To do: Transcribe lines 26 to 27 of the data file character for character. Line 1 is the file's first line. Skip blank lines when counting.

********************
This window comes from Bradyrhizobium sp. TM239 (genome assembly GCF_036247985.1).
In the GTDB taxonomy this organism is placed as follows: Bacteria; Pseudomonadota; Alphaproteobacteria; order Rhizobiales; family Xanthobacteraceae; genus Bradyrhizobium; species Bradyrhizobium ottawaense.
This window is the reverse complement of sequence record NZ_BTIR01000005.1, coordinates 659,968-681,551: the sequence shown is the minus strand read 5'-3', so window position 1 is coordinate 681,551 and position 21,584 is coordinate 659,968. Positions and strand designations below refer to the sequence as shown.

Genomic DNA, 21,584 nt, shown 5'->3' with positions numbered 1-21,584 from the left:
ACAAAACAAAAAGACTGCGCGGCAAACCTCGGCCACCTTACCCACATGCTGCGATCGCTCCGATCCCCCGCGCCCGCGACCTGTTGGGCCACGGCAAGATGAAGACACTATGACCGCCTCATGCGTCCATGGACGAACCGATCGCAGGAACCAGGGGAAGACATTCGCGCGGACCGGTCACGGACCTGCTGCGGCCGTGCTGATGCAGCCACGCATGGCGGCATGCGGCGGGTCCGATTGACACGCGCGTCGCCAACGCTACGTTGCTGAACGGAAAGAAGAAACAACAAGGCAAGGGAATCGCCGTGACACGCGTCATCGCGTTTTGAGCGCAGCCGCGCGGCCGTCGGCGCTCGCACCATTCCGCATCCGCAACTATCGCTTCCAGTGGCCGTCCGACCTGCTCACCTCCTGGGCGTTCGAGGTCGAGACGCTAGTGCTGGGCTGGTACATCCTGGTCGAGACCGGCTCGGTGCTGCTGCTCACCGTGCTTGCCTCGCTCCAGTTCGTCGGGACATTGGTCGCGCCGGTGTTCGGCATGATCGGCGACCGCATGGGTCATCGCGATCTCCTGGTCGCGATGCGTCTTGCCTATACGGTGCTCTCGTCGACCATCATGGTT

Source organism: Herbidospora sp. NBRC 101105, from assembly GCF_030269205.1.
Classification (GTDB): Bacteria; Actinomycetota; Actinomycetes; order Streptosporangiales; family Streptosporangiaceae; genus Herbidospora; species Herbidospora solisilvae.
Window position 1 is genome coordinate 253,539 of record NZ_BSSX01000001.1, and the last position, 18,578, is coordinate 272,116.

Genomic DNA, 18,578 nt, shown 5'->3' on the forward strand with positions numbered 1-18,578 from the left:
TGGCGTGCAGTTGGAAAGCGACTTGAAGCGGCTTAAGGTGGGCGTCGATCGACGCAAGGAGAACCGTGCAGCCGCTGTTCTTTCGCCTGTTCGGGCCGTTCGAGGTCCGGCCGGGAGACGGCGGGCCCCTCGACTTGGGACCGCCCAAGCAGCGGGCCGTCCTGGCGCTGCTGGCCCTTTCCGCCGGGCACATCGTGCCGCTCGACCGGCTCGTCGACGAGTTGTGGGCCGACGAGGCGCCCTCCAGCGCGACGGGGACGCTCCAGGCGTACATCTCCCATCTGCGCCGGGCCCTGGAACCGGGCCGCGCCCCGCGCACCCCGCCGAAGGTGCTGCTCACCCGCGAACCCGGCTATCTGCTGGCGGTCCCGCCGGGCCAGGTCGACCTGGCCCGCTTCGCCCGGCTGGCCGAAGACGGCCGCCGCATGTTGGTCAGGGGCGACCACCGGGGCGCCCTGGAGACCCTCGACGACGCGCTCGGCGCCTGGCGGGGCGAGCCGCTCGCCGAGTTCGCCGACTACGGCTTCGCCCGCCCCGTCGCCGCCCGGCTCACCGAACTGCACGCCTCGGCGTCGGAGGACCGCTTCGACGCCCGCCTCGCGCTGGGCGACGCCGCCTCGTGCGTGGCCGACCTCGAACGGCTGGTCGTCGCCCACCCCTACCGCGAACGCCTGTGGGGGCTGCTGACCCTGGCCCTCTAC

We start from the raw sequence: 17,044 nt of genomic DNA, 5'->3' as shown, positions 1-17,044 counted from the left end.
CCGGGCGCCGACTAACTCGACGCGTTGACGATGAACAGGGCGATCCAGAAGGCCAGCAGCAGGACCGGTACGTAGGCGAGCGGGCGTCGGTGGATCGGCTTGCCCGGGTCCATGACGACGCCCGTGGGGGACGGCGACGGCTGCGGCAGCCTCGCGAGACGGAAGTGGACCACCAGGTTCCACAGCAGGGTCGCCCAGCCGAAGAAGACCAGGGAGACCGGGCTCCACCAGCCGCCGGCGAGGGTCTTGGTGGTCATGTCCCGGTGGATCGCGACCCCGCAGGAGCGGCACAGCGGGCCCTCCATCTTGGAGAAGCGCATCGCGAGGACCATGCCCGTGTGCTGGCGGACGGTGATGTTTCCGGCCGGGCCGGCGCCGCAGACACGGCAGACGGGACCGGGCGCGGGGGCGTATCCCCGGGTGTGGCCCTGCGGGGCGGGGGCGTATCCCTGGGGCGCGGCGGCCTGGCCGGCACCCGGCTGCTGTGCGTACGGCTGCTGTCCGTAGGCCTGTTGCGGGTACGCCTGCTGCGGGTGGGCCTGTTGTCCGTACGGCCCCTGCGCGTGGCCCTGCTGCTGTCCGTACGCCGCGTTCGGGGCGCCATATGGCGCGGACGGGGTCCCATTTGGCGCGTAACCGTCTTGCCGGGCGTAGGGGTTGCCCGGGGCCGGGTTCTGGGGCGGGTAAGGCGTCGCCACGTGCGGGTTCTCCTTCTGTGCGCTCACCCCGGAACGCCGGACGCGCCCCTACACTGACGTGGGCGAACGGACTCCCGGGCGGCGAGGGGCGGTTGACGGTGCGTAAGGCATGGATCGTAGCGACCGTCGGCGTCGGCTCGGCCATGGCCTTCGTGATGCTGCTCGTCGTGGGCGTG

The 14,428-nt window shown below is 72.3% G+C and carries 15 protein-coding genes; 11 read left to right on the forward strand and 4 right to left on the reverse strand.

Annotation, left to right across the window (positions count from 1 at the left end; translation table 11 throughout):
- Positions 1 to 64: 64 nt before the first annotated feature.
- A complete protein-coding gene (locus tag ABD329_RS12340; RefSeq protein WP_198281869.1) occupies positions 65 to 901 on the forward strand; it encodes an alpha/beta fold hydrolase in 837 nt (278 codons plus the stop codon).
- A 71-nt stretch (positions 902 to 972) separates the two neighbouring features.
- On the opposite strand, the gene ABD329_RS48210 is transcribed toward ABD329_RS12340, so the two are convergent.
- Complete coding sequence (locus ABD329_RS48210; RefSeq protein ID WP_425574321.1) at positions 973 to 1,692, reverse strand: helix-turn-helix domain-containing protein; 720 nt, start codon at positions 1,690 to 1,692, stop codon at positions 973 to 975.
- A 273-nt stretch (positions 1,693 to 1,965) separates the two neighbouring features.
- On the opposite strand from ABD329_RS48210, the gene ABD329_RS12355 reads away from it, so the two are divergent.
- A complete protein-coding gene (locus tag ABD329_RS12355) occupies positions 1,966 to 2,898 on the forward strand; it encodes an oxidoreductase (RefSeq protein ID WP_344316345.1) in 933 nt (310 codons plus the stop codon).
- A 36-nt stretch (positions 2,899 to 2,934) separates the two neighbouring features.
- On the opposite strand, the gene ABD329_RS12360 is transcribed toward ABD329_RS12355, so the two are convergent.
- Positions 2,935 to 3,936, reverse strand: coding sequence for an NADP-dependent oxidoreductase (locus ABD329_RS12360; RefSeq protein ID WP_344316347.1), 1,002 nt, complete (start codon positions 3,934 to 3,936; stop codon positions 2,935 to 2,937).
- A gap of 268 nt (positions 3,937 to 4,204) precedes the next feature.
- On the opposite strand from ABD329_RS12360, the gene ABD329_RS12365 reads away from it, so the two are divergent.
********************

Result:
- A gap of 268 nt (positions 3,937 to 4,204) precedes the next feature.
- On the opposite strand from ABD329_RS12360, the gene ABD329_RS12365 reads away from it, so the two are divergent.